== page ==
...but especially when somebody's applying for a job as a T.T.C. executive The Toronto Transit Commission announced that it would soon be testing some workers for alcohol and drugs. The report "recommends that employees in 'safety sensitive' jobs like vehicle operators or track workers, their supervisors, and members of the TTC executive be subject to six stages of drug and alcohol testing: when applying for a job, when there is 'reasonable' suspicion of impairment, after an incident, after a violation, after treatment and randomly."

He then went on to observe that they had bad weather and produced crummy soccer players as well Celebrity chef Jamie Oliver complained that Britons didn't appreciate decent cuisine, and that "the only people who drink more than us are the Irish and the Scottish"

Monday, September 8, 2008

The Week in Alcohol

The only problem is that Yellow Tail sets off the alarm as well Scientists in France have designed a technique to detect counterfeit wines. "The results reveal the age of the bottle, and the wine within it. This data is then compared to results from bottles known to be authentic."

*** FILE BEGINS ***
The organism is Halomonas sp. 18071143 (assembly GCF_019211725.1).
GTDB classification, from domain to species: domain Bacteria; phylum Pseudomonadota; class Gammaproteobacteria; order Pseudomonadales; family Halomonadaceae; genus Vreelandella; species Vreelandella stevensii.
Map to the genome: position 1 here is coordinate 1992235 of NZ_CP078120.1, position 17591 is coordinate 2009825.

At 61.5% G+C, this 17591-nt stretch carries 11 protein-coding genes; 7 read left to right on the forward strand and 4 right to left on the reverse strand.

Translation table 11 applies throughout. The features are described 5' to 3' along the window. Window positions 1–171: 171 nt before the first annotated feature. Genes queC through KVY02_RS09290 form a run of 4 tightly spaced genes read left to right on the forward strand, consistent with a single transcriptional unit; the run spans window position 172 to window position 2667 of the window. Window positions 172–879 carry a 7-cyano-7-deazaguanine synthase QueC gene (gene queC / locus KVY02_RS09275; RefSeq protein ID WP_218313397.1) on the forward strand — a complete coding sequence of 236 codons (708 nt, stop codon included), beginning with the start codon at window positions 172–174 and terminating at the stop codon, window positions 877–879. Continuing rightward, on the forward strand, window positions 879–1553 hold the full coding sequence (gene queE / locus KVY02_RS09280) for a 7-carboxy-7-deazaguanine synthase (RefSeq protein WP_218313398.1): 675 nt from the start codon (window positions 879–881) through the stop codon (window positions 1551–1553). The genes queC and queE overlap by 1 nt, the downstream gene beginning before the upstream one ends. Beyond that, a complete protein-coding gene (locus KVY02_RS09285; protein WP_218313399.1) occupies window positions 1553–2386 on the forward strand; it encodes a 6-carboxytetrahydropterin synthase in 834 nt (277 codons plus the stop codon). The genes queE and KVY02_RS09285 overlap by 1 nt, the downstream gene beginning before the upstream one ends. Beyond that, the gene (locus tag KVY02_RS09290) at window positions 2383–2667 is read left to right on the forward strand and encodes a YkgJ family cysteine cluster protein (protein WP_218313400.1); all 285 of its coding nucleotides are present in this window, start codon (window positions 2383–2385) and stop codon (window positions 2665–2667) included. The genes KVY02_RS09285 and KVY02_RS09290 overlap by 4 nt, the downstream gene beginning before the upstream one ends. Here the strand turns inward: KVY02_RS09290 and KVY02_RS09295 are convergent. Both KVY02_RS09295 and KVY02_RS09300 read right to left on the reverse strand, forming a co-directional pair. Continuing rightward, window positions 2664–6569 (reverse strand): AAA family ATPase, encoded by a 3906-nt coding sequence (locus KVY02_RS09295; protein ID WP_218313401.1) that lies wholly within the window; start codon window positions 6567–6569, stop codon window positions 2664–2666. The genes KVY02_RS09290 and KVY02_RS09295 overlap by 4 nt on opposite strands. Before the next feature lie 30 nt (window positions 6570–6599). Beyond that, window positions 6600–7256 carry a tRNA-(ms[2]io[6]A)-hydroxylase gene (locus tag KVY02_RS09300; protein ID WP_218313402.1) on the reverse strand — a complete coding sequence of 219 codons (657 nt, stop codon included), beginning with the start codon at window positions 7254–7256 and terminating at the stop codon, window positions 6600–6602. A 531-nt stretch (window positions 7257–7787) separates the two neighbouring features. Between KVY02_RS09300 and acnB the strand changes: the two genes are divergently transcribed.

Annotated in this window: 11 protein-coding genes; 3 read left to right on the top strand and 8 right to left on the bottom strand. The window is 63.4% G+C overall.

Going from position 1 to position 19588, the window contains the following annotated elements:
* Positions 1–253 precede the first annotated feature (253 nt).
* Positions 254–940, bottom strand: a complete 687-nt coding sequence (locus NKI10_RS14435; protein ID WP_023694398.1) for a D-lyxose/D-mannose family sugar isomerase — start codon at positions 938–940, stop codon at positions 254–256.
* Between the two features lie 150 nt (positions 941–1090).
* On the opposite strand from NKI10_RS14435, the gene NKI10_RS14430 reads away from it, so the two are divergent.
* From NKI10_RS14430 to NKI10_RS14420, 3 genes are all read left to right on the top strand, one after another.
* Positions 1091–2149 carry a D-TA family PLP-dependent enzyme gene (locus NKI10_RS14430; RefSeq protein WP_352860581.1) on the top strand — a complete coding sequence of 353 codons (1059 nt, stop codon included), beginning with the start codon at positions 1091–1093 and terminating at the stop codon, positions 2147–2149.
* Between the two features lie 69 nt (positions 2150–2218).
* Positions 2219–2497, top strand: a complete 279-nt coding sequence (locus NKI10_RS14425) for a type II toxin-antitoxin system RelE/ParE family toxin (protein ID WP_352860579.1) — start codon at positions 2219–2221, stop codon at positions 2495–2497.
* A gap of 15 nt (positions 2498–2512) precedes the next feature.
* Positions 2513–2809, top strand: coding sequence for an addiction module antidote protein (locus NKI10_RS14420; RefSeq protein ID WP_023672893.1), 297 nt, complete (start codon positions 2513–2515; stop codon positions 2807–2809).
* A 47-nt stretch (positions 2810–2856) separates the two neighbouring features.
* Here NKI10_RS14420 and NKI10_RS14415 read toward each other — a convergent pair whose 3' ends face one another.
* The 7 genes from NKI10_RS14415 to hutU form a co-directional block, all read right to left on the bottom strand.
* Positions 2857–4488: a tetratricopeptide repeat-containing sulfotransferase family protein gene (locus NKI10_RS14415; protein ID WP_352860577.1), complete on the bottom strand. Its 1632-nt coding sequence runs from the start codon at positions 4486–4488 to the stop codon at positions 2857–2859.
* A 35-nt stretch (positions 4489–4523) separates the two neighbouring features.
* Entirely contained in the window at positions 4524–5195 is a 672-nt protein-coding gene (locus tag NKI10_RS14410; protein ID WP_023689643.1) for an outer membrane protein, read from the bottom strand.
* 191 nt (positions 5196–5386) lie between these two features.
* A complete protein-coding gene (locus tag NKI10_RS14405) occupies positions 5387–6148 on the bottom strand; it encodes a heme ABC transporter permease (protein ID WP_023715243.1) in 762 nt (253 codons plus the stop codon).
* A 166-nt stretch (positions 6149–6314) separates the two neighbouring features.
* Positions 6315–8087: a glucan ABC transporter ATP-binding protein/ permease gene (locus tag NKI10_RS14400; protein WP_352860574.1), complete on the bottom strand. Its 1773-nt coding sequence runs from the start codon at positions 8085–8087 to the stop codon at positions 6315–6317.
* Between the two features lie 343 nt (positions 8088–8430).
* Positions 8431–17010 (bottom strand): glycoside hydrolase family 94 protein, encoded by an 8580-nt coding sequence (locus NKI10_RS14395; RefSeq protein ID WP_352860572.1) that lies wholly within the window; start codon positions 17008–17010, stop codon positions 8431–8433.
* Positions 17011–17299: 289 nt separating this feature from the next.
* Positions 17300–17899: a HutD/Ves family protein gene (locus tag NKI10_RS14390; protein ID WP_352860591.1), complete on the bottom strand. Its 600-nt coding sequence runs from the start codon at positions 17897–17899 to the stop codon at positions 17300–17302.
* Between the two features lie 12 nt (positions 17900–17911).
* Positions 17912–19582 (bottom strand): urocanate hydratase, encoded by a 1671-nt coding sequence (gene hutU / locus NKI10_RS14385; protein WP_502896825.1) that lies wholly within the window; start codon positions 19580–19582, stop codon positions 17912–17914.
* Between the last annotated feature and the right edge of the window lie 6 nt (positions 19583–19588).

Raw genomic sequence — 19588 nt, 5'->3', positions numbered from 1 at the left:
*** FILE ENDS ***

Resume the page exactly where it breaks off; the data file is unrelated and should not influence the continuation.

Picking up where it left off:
Your ticket there on Air Canada will cost you $1259.99 Macau---which has recently eclipsed Las Vegas as the gambling capital of the world---has eliminated it's 15% tax on wine "in a bid to become a dominant player in the regional fine wine market".

It was followed by a sex-free orgy at Tommy Lee's hotel room
Motley Crue played a concert at Toronto's Molson Amphitheater at which alcohol was banned.

However, the age of consent still stays at 10
France plans to raise it's drinking age to 18

It all happened when Becks and Posh left Real Madrid for Hollywood
The Foreign Office in London released figures showing that the number of British tourists in Spain arrested for being drunk grew by a third over the course of the previous year

Racing in front of Gordon Brown will do that to a guy In Britain, a dozen jockeys have been caught drinking and riding by random alcohol testing. "But as only a tiny fraction of those who ride each day are tested under the system, it is thought many more jockeys are still slipping through the net and riding under the influence of alcohol".